A Turkish Scientist’s Invention Could be the Solution for Ebola Diagnostics

by Bahri Karacay

Ebola epidemic started in West Africa, and now seems to be spreading to other countries including the United States. Containment of the disease is vital for stopping its spread. However, with the current diagnostic tools it takes about two to three days from sample collection to diagnostics. In many cases the latency in diagnostics is due to the time it takes for the sample transport to the central laboratory.  Because of lack of a diagnostic device that can perform in the field, the samples have to be shipped to specialized laboratories equipped with expensive and sophisticated laboratory equipment, and have to be analyzed  by highly trained technicians.  As a result, diagnosing the disease when a patient is first seen, became one of the big problems in preventing the spread of Ebola.
One potential solution to this problem may come from the laboratory of a TASSA board member, Selim Ünlü at  Boston University.

Ünlü is a professor of biomedical engineering, electrical and computer engineering, and materials science and engineering at Boston University. His team together with their collaborators developed a technology, called Single Particle Interferometric Imaging Sensor or SP-IRIS, to detect and size nanoparticles such as viruses. It is an optical biosensing platform.  During the early development  in 2010, the group was successful in sizing individual  H1N1 viruses  . After this success, Ünlü’s group focused on making their system compact and portable for point of care applications.  In collaboration with John H. Connor of Department of Microbiology, School of Medicine of Boston University, Ünlü’s group developed a platform that could simultaneously detect multiple viruses including three of the Viral Hemorrhagic Fever  viruses: Ebola, Marburg and Lassa Viruses in serum and blood samples.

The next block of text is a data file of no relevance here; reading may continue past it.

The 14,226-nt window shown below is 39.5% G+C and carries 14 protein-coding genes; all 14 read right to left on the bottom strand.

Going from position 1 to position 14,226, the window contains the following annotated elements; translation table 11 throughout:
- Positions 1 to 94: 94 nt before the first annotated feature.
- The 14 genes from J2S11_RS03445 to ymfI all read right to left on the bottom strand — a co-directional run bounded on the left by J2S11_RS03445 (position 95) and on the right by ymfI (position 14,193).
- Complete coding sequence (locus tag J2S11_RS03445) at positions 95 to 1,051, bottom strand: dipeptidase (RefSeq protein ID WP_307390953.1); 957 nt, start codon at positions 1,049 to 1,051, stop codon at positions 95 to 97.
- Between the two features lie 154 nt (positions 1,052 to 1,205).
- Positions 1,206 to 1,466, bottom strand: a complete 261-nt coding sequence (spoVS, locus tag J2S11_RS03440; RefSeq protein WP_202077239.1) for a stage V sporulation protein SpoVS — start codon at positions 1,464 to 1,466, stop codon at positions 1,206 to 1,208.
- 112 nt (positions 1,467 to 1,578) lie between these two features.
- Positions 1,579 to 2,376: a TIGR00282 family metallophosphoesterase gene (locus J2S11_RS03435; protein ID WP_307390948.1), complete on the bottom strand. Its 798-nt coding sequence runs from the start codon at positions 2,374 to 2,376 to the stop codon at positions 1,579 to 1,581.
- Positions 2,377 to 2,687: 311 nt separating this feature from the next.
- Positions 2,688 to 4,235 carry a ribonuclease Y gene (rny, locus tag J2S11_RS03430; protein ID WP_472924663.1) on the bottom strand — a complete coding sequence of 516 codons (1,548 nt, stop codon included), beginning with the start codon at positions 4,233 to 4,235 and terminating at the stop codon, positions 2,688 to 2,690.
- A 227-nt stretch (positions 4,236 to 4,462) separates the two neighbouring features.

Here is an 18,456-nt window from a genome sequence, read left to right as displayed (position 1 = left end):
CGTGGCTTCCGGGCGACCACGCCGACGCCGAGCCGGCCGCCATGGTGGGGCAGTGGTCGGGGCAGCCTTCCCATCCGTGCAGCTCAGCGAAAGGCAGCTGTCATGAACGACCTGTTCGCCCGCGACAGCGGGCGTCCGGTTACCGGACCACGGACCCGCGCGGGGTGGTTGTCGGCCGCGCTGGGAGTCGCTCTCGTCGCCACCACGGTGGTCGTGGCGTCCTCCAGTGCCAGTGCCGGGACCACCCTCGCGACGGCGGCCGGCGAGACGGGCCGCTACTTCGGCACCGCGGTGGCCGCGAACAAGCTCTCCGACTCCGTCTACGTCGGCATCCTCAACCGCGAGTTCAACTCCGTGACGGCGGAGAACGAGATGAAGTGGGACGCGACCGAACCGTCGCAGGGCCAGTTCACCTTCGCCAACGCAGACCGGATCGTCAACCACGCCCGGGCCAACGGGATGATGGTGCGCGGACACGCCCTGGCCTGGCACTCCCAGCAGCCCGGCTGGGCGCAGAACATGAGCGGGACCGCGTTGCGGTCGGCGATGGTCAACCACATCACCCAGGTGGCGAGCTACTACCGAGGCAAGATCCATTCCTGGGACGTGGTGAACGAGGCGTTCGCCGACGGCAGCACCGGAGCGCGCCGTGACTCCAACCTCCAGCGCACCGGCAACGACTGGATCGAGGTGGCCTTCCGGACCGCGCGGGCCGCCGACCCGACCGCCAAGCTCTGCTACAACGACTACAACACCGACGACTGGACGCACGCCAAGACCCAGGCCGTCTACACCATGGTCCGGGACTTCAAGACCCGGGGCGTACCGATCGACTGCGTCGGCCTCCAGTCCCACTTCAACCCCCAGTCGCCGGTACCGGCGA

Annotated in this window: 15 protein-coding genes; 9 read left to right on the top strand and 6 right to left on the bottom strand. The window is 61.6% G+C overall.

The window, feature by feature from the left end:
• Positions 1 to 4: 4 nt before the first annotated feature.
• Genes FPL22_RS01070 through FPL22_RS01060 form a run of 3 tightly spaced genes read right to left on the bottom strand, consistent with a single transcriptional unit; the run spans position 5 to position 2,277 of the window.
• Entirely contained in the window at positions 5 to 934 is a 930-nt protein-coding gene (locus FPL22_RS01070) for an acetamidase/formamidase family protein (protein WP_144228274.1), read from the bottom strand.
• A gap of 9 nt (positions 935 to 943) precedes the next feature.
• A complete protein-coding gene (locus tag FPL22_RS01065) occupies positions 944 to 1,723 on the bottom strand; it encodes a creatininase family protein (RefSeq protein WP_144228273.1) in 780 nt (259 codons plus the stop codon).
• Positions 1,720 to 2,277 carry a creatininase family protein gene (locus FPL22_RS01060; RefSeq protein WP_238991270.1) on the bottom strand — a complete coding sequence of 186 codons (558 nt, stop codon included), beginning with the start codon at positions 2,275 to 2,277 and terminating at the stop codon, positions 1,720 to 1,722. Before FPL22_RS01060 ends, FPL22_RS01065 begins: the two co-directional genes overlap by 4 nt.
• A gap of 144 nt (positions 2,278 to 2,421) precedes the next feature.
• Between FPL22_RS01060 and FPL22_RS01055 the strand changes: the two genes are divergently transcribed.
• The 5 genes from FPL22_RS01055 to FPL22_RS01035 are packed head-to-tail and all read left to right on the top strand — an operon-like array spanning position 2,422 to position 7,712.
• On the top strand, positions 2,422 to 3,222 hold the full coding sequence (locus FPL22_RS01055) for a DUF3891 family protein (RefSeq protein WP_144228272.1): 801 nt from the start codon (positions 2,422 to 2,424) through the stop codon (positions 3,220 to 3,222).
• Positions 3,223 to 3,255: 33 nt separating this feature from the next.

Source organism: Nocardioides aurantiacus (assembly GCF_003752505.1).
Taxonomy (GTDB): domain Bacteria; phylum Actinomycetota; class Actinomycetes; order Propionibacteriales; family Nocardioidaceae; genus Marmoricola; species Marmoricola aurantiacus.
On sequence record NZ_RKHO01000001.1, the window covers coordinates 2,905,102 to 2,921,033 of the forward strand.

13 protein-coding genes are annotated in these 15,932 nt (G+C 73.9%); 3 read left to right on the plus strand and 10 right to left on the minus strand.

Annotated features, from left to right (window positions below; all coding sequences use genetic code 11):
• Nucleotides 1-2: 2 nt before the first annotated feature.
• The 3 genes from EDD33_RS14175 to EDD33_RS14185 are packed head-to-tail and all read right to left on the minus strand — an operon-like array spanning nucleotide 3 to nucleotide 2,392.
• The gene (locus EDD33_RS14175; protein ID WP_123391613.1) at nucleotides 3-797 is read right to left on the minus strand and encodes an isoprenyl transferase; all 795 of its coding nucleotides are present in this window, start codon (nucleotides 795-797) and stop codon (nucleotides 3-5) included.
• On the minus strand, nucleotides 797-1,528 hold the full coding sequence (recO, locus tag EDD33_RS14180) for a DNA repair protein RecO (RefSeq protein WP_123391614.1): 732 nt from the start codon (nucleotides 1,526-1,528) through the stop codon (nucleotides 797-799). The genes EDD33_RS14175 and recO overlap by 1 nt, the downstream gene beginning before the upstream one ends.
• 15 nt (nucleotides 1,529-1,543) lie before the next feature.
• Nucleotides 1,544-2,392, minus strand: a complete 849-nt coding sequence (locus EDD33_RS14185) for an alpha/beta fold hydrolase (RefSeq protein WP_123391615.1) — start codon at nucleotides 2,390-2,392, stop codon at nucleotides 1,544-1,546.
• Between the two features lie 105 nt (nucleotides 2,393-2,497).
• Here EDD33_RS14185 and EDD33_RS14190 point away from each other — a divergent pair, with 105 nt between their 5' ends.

SP-IRIS was mentioned as a promising new technology by Forbes Magazine in a recent article arguing that a rapid test would be game-changing for Ebola containment.  It detects virus particles digitally which provides higher sensitivities compared to other available rapid diagnostic tests.  "SP-IRIS does not require complex sample handling and laboratory environment, which makes it ideal for using in resource-limited countries. This means that Ebola can be detected in less than an hour or 1-to-3 days quicker without the need of sending the samples to central laboratories which would greatly help containing the virus" says Ünlü.

“A former member of our lab started a company, NexGen Arrays, to commercialize SP-IRIS as a diagnostic tool” says Elif Seymour, a biomedical engineering PhD student working with  Ünlü.  “SP-IRIS has the potential to be used as a highly sensitive, rapid diagnostic tool that provides sample-to-answer results in about an hour with minimal sample preparation.”

SP-IRIS in now being tested in a Biosafety Level-4 Lab at the University of Texas Medical Branch (UTMB) with real Ebola, Marburg and Lassa viruses. “Once the development is complete, the field-ready instrument will be easy to operate, compact and portable” says Ünlü .